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Author Topic:   Durgin?
Paul Lemieux

Posts: 1768
Registered: Apr 2000

iconnumber posted 02-12-2006 05:36 PM     Click Here to See the Profile for Paul Lemieux     Edit/Delete Message   Reply w/Quote
[01-2390]

This is a ca 1896 enameled lid for a humidor (the glass jar itsel is missing). The only marks are "STERLING SILVER" forming an arc over "925/1000" and the model number. This mark seems to be close to one sometimes found on Durgin hollowware items. The last picture shows a very similar mark in conjunction with the early Durgin bird mark. Does anybody know if this mark, in the absence of a maker's stamp, can be used to identify an article (e.g. the humidor lid) as Durgin? Or were other marks using this same sterling silver/925-1000 mark?

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FWG

Posts: 845
Registered: Aug 2005

iconnumber posted 02-12-2006 06:19 PM     Click Here to See the Profile for FWG     Edit/Delete Message   Reply w/Quote
Alternatively, of course, the fineness mark as shown in the last photo could be associated with Shreve, Crump & Low rather than Durgin -- the striking on that example looks fairly consistent. The Shreve company could have ordered from a variety of manufacturers to a particular standard, and marked accordingly. That would be my first interpretation of the marks.

Beautiful enameling, BTW! It's such a nice piece I'd consider making a humidor for it, even if one carved from walnut rather than a glass jar....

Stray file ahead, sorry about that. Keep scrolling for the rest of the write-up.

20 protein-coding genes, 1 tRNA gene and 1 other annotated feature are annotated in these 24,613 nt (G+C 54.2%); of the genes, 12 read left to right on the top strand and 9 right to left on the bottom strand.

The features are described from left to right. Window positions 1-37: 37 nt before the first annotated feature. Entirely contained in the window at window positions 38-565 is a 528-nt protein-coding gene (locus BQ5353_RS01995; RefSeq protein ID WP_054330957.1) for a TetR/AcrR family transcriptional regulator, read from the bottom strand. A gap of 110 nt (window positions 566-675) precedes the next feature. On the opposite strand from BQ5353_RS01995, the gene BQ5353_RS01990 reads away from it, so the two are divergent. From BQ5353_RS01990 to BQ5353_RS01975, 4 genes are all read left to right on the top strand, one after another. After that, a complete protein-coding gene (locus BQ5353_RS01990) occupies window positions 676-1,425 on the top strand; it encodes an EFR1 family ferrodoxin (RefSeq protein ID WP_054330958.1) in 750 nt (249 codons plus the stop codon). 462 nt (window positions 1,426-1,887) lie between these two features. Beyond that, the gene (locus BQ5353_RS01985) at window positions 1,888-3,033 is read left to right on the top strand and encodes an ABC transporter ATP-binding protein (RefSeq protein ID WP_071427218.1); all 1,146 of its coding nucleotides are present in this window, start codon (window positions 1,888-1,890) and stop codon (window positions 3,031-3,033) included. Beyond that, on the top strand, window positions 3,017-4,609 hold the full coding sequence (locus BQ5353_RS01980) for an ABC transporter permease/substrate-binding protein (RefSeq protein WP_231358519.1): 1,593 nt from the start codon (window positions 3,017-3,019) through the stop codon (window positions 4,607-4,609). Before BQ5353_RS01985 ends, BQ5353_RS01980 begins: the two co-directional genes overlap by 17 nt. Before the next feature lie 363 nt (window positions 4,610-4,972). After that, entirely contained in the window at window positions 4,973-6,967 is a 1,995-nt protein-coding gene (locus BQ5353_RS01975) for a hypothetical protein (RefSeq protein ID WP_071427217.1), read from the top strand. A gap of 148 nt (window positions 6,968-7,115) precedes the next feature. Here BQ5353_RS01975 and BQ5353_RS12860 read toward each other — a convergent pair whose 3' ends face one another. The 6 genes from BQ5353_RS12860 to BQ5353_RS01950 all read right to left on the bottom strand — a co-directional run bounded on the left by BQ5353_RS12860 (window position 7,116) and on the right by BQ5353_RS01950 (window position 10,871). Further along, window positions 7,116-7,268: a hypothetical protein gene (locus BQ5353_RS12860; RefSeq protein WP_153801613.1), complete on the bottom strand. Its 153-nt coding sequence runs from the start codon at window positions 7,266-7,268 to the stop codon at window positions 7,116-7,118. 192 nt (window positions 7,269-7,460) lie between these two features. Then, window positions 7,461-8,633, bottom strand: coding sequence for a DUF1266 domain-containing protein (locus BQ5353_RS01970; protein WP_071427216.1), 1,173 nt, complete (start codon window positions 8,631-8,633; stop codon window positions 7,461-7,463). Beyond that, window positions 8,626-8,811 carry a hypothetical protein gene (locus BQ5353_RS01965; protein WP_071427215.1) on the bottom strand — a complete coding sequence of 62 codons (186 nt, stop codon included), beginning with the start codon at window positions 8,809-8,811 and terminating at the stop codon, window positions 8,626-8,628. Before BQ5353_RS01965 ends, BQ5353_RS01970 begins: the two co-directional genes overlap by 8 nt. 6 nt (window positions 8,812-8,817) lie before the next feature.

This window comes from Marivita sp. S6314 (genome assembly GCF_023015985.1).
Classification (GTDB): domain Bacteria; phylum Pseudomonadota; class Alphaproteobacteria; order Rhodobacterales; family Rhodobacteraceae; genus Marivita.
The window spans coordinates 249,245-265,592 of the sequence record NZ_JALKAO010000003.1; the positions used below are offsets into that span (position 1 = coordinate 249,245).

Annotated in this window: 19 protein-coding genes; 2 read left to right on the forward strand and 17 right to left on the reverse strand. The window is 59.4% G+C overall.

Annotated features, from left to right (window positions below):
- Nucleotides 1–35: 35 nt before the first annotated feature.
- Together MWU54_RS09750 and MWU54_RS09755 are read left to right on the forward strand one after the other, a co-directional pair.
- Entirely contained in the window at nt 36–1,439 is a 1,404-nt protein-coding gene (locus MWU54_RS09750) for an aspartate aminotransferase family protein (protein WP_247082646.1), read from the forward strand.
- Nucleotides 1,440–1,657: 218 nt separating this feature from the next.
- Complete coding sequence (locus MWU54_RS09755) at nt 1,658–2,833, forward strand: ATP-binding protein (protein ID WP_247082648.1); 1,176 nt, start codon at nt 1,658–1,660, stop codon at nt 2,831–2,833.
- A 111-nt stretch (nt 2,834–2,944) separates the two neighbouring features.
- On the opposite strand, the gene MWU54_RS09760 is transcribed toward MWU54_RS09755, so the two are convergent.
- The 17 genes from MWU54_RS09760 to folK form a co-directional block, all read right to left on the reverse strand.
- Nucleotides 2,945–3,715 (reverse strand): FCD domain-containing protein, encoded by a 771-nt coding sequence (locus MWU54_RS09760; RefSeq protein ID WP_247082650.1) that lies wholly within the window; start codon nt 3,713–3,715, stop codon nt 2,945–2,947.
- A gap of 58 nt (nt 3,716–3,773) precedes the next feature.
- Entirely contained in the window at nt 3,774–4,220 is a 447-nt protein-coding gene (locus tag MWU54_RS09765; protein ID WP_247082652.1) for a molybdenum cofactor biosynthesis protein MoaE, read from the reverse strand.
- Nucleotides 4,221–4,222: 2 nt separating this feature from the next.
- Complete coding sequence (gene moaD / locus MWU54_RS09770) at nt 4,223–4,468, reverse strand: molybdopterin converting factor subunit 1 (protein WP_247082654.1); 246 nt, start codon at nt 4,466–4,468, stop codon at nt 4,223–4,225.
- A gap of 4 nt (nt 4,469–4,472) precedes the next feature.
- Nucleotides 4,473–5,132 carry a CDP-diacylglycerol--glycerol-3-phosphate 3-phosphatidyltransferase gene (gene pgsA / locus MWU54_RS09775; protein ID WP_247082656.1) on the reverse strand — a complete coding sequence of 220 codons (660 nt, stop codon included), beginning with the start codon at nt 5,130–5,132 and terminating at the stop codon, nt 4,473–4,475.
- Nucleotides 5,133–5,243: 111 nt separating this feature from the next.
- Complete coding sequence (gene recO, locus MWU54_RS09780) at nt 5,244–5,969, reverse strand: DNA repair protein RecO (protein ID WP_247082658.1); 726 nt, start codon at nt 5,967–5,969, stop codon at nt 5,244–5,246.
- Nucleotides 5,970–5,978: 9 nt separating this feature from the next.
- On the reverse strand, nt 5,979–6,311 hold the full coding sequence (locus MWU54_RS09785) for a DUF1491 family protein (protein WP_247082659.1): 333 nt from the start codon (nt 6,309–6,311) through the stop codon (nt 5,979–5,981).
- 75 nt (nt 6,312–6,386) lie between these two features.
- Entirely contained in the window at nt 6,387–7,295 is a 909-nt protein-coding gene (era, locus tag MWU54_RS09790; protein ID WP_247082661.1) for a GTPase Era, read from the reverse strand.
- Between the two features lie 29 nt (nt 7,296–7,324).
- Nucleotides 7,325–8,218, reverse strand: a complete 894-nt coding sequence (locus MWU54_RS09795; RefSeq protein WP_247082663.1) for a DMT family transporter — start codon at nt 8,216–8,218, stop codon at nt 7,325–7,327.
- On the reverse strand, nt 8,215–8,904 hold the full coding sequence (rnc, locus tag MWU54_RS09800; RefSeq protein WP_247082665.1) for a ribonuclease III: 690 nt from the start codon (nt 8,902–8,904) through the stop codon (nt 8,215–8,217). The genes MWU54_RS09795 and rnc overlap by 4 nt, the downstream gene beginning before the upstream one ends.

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Dale

Posts: 2132
Registered: Nov 2002

iconnumber posted 02-12-2006 07:14 PM     Click Here to See the Profile for Dale     Edit/Delete Message   Reply w/Quote
Or this could have been ordered by a cut glass firm. Has anyone ever detected which firms made silver for which cut glass companies? I have never been able to see a pattern to this. It almost looks random, IMHE.

Great piece. Is the enameling signed?

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Paul Lemieux

Posts: 1768
Registered: Apr 2000

iconnumber posted 02-12-2006 07:18 PM     Click Here to See the Profile for Paul Lemieux     Edit/Delete Message   Reply w/Quote
That is a possibility. But if that were the case, and Shreve's was stamping the 925 mark, it seems like they would have also stamped their own mark while they were at it. Of course, the original humidor may have had further helpful marks, such as retailer marks, which are now lost.

This is a Durgin napkin ring from closed eBay auction 7386445750. It has the same marks.

Also closed eBay auction #7385563684 (the picture is too large to post here).

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I generally bring this lid when I go antiquing in case I happen across a glass humidor that fits. So far, no luck, but it displays well on a small plate stand.

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ETA:

The enameling is not signed; sad, because it is of wonderful quality.

I think Durgin and Hawkes had some sort of connection.

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outwest

Posts: 390
Registered: Nov 2005

iconnumber posted 02-12-2006 07:55 PM     Click Here to See the Profile for outwest     Edit/Delete Message   Reply w/Quote
That is a really nice piece! What size is it? It looks similar in shape to one I have that is not enameled. This is exactly 3 inches across the opening.

But, why would cigar or tobacco be stored in a cut glass container? A humidor was meant to maintain an exact humidity level for tobacco and cigars. Wouldn't the tobacco get moldy in a glass container? Modern Humidors are made of wood, aren't they?

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Paul Lemieux

Posts: 1768
Registered: Apr 2000

iconnumber posted 02-13-2006 12:23 AM     Click Here to See the Profile for Paul Lemieux     Edit/Delete Message   Reply w/Quote